Monday stock mayhem spells pain, is there an easy way out?
The Indian stock markets have experienced what, in some circles, is being described as a black Monday.Updated: Aug 24, 2015 19:58 IST
The Indian stock markets have experienced what, in some circles, is being described as a black Monday.
The Sensex (Sensitive Index) at the Mumbai Stock Exchange closed down 1,625 points to end at 25,741, a percentage dip of around 6%. The broader Nifty (tracking 50 stocks) mirrored the trend by ending at 7,809, losing 490 points and lost around 6% again.
In both cases, it was the second largest fall in absolute terms on both the indices.
For a lay investor, who has perhaps made a tentative start to his investing career, this could well be the first experience that could turn him off the equity markets permanently.
“I am only a recent investor in the market. I had bought Maruti Suzuki India shares which have today lost around Rs 326 per share at the BSE. I am worried, but at least I know that this company will regain. Some others have invested in mid-cap stocks that have simply tanked. I bargained for peace, after investing but this is mental stress,” says Sandeep Dahiya, an MBA student from University Business School at Panjab University, claiming that technically the market should have fallen only around 2%, but sentiment had pushed it deeper into the trough.
How serious is this mental tension going to be? Do people need to position themselves before their TV sets over the next few days to press the sell button as the stock they are invested in gives them even a marginal return or is back to their buying prices.
“A big no. The Indian economy’s fundamentals remain strong and there is no change in them over the past week. China’s growth bubble is bursting and this has caused global pain, of which India has been a part. That’s all there is to this fall,” says Nitin Kapur, Chandigarh-based associate vice-president, IIFL, a financial advisory company.
Kapur, in fact, claims this correction would be temporary and could yet be a chance to invest even more in the market.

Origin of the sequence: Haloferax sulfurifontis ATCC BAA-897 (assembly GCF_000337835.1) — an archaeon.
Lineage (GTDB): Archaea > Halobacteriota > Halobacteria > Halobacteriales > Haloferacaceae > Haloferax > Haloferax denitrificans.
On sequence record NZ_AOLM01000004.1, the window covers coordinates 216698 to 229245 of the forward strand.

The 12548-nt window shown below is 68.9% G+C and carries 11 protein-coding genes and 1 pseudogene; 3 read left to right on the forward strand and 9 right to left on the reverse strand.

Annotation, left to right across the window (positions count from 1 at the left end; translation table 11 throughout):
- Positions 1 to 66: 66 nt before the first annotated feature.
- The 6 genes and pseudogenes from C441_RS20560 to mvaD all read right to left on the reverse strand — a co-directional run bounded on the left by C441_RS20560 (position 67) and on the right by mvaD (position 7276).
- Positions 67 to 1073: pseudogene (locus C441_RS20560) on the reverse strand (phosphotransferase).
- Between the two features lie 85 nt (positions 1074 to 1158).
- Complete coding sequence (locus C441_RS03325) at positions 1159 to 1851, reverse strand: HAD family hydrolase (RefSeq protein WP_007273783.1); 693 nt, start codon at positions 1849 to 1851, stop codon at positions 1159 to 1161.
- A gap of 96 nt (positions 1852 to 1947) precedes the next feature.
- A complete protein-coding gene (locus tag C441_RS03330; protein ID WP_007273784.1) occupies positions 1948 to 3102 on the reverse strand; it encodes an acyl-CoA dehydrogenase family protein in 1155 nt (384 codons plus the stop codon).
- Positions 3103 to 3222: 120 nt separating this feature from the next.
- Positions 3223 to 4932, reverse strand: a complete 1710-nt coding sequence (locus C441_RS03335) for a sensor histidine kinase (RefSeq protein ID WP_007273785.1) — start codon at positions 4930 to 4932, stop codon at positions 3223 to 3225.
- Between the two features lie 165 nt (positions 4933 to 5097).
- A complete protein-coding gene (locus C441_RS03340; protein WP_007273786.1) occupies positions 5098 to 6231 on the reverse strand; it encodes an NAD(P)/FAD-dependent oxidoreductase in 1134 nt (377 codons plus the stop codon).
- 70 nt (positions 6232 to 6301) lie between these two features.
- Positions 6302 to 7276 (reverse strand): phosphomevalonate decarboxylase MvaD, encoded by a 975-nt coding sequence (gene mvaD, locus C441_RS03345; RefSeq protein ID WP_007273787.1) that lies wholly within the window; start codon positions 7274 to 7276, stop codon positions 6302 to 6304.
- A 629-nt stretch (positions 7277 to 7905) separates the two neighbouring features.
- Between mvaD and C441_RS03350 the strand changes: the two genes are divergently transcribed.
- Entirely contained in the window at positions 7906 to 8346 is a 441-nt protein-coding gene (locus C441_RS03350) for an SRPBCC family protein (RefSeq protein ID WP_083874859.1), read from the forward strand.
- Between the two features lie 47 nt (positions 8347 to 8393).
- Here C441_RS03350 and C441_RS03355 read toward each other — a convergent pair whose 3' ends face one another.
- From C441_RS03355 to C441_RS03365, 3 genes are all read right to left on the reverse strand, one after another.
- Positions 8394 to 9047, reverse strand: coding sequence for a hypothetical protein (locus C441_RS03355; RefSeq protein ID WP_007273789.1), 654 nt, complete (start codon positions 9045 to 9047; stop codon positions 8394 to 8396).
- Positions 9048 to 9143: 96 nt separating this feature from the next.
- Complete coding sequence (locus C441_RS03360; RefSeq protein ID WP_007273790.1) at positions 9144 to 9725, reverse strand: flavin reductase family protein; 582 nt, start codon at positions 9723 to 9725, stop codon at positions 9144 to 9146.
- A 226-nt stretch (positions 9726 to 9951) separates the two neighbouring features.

“While global pain might continue, India will be relatively insulated by our adequate foreign exchange reserves ($380 bn according to the RBI roughly Rs 25.5 lakh crore) and domestic institutional investors like Life Insurance Corporation step in to invest. So, investors might actually be in a good company if they invest in the market now. Speculators or those looking for easy money should stay away, as they will do anyway. Falling crude prices are in the long run to our benefit,” Kapur says.
“Today’s fall was because of China’s weak currency and the falling crude prices. Both the Dow Jones and the Chinese index are down. The rupee is also at its weakest in two years at 66.80 (around 6 pm). In Greece, there is again instability on whether it will reform,” says Sushil Kumar, manager, Master Capital Services Ltd, a Ludhiana-based firm.
VIEW FROM THE STREET
Apart from the technicalities, some people are linking the fall to the broader ‘dysfunctional’ Indian polity as well.
“The dip in equity markets reflects the fact that Parliament has failed to legislate. Critical and important laws are been held up for ages. Controversy over land bill has eroded investor confidence. Yet, I feel this government will tide over the pressure and the market would recover. The downfall is temporary,” says Ludhiana resident Prof Arvind Malhotra.
Others claim they saw it coming.
“The downfall was waiting to happen. Our economic policies are simply not appropriate and unsustainable,” says Badish Jindal, vice-chairman, National Productivity Council.
We can list some steps to help maintain calm and tide over the losses that some of you might have suffered.
1. Stay invested
· If your original goal was to be in the market for three years and you are into your 1st year
· The logic for this is simple, this fall and the resultant blanket coverage should not change your mind.
· Quitting now might only be of use for psychological purposes that you have saved further losses. Remember, people enter equity to make gains and not save losses, so the psychology bit too might be off the mark.
2. Sell and exit based on quality of scrip you are in
· This is advisable if you had invested only to ride the tide of fabulous equity return phase over the past two years and have had your fill.
· In this case, you were or would have been only speculating and planning to exit near this point anyway as most foreign institutional investors are expected to have done.
· Remember, the quality of the scrip invested should be the key here. A-grade stocks also took a beating on Monday. If you are invested in mid-cap stocks, where the management might not be that good, then exit
· You must enter again with better appetite and risk calculation, three-four months from now.
3. Invest some more now
A counter-intuitive move for a lay investor, if ever there was one but it is seen positively by Kapur from IIFL.
“Being too negative now will be seeing only one side of the story. For a smart investor (the one who can afford to be patient with money), when will Nifty be again at 7,800? This is an opportunity for investors, not speculators. Speculators have played their game. This could be investment time for an average retail investor. If not today, then a week from now as I cannot imagine this being a permanent trough, considering India’s overall attractiveness as an emerging market,” he says.
(with inputs by Rameshinder Singh Sandhu in Ludhiana)